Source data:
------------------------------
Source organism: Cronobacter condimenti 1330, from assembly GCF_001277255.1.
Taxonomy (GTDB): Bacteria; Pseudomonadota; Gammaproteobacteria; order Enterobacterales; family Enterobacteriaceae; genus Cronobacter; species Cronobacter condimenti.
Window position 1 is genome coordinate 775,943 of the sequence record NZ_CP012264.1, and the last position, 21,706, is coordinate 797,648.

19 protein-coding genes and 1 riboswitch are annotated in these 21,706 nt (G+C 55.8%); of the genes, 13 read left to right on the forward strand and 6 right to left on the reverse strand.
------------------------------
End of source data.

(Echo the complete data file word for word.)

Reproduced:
Source organism: Cronobacter condimenti 1330, from assembly GCF_001277255.1.
Taxonomy (GTDB): Bacteria; Pseudomonadota; Gammaproteobacteria; order Enterobacterales; family Enterobacteriaceae; genus Cronobacter; species Cronobacter condimenti.
Window position 1 is genome coordinate 775,943 of the sequence record NZ_CP012264.1, and the last position, 21,706, is coordinate 797,648.

19 protein-coding genes and 1 riboswitch are annotated in these 21,706 nt (G+C 55.8%); of the genes, 13 read left to right on the forward strand and 6 right to left on the reverse strand.